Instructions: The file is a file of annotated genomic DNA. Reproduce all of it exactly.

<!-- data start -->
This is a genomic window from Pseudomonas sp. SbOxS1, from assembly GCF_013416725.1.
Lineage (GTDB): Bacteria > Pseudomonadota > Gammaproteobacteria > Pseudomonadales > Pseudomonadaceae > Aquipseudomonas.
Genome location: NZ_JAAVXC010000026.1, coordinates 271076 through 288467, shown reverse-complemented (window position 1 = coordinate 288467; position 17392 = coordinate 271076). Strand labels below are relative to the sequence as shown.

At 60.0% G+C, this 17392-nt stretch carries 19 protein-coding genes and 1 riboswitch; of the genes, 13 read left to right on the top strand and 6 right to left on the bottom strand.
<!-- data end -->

This is a genomic window from Pseudomonas sp. SbOxS1, from assembly GCF_013416725.1.
Lineage (GTDB): Bacteria > Pseudomonadota > Gammaproteobacteria > Pseudomonadales > Pseudomonadaceae > Aquipseudomonas.
Genome location: NZ_JAAVXC010000026.1, coordinates 271076 through 288467, shown reverse-complemented (window position 1 = coordinate 288467; position 17392 = coordinate 271076). Strand labels below are relative to the sequence as shown.

At 60.0% G+C, this 17392-nt stretch carries 19 protein-coding genes and 1 riboswitch; of the genes, 13 read left to right on the top strand and 6 right to left on the bottom strand.